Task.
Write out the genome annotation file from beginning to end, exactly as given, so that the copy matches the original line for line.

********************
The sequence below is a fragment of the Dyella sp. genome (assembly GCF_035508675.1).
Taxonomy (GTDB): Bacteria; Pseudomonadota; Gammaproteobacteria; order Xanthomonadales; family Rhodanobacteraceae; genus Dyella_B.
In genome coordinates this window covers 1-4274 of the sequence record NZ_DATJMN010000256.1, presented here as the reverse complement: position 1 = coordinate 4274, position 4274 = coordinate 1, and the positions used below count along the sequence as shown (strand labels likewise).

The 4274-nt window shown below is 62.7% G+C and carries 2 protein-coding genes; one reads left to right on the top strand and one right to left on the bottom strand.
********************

The sequence below is a fragment of the Dyella sp. genome (assembly GCF_035508675.1).
Taxonomy (GTDB): Bacteria; Pseudomonadota; Gammaproteobacteria; order Xanthomonadales; family Rhodanobacteraceae; genus Dyella_B.
In genome coordinates this window covers 1-4274 of the sequence record NZ_DATJMN010000256.1, presented here as the reverse complement: position 1 = coordinate 4274, position 4274 = coordinate 1, and the positions used below count along the sequence as shown (strand labels likewise).

The 4274-nt window shown below is 62.7% G+C and carries 2 protein-coding genes; one reads left to right on the top strand and one right to left on the bottom strand.